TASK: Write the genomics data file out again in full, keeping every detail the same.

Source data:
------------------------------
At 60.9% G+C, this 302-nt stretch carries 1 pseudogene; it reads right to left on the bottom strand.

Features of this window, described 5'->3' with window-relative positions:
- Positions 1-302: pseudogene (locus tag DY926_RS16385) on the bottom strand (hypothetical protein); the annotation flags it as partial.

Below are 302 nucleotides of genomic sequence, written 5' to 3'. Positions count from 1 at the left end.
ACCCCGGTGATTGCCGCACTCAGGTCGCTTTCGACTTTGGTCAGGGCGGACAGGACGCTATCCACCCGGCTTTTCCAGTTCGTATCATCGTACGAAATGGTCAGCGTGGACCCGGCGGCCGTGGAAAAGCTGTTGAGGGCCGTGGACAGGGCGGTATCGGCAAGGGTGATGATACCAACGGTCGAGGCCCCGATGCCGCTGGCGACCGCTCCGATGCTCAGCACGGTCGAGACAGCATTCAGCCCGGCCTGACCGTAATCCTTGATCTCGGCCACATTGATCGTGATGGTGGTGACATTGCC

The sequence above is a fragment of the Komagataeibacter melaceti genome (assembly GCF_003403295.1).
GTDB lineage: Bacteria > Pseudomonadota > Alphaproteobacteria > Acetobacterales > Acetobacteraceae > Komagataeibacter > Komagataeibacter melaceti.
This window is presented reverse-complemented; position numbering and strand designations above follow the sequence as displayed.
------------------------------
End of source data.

At 60.9% G+C, this 302-nt stretch carries 1 pseudogene; it reads right to left on the bottom strand.

Features of this window, described 5'->3' with window-relative positions:
- Positions 1-302: pseudogene (locus tag DY926_RS16385) on the bottom strand (hypothetical protein); the annotation flags it as partial.

Below are 302 nucleotides of genomic sequence, written 5' to 3'. Positions count from 1 at the left end.
ACCCCGGTGATTGCCGCACTCAGGTCGCTTTCGACTTTGGTCAGGGCGGACAGGACGCTATCCACCCGGCTTTTCCAGTTCGTATCATCGTACGAAATGGTCAGCGTGGACCCGGCGGCCGTGGAAAAGCTGTTGAGGGCCGTGGACAGGGCGGTATCGGCAAGGGTGATGATACCAACGGTCGAGGCCCCGATGCCGCTGGCGACCGCTCCGATGCTCAGCACGGTCGAGACAGCATTCAGCCCGGCCTGACCGTAATCCTTGATCTCGGCCACATTGATCGTGATGGTGGTGACATTGCC

The sequence above is a fragment of the Komagataeibacter melaceti genome (assembly GCF_003403295.1).
GTDB lineage: Bacteria > Pseudomonadota > Alphaproteobacteria > Acetobacterales > Acetobacteraceae > Komagataeibacter > Komagataeibacter melaceti.
This window is presented reverse-complemented; position numbering and strand designations above follow the sequence as displayed.